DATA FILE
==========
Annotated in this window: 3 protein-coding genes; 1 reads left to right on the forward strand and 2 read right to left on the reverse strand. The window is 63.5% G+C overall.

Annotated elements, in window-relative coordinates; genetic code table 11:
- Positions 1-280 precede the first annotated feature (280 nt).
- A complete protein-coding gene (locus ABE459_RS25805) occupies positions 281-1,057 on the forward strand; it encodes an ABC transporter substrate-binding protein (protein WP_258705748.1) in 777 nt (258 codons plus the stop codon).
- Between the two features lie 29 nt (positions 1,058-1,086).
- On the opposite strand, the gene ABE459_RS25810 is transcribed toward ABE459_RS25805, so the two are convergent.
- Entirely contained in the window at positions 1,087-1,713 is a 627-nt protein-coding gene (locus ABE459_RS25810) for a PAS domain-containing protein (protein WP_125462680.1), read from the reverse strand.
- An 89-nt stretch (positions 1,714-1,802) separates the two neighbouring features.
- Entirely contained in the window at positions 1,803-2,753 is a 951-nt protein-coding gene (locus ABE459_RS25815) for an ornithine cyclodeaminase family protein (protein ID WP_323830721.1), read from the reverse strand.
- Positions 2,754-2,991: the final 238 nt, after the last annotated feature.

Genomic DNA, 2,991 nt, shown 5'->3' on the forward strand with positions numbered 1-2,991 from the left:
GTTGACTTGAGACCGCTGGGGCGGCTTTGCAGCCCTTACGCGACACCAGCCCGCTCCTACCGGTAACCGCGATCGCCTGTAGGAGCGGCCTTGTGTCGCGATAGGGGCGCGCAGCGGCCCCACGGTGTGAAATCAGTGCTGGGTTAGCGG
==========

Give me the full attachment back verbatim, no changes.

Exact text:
Annotated in this window: 3 protein-coding genes; 1 reads left to right on the forward strand and 2 read right to left on the reverse strand. The window is 63.5% G+C overall.

Annotated elements, in window-relative coordinates; genetic code table 11:
- Positions 1-280 precede the first annotated feature (280 nt).
- A complete protein-coding gene (locus ABE459_RS25805) occupies positions 281-1,057 on the forward strand; it encodes an ABC transporter substrate-binding protein (protein WP_258705748.1) in 777 nt (258 codons plus the stop codon).
- Between the two features lie 29 nt (positions 1,058-1,086).
- On the opposite strand, the gene ABE459_RS25810 is transcribed toward ABE459_RS25805, so the two are convergent.
- Entirely contained in the window at positions 1,087-1,713 is a 627-nt protein-coding gene (locus ABE459_RS25810) for a PAS domain-containing protein (protein WP_125462680.1), read from the reverse strand.
- An 89-nt stretch (positions 1,714-1,802) separates the two neighbouring features.
- Entirely contained in the window at positions 1,803-2,753 is a 951-nt protein-coding gene (locus ABE459_RS25815) for an ornithine cyclodeaminase family protein (protein ID WP_323830721.1), read from the reverse strand.
- Positions 2,754-2,991: the final 238 nt, after the last annotated feature.

Genomic DNA, 2,991 nt, shown 5'->3' on the forward strand with positions numbered 1-2,991 from the left:
GTTGACTTGAGACCGCTGGGGCGGCTTTGCAGCCCTTACGCGACACCAGCCCGCTCCTACCGGTAACCGCGATCGCCTGTAGGAGCGGCCTTGTGTCGCGATAGGGGCGCGCAGCGGCCCCACGGTGTGAAATCAGTGCTGGGTTAGCGG